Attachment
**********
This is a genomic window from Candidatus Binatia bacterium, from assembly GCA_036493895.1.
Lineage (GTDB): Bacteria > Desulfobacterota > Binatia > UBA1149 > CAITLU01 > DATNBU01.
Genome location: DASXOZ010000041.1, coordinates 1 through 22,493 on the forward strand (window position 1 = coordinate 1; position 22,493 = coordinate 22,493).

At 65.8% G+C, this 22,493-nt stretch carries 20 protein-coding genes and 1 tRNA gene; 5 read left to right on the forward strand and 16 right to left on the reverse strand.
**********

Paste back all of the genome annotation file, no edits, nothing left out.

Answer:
This is a genomic window from Candidatus Binatia bacterium, from assembly GCA_036493895.1.
Lineage (GTDB): Bacteria > Desulfobacterota > Binatia > UBA1149 > CAITLU01 > DATNBU01.
Genome location: DASXOZ010000041.1, coordinates 1 through 22,493 on the forward strand (window position 1 = coordinate 1; position 22,493 = coordinate 22,493).

At 65.8% G+C, this 22,493-nt stretch carries 20 protein-coding genes and 1 tRNA gene; 5 read left to right on the forward strand and 16 right to left on the reverse strand.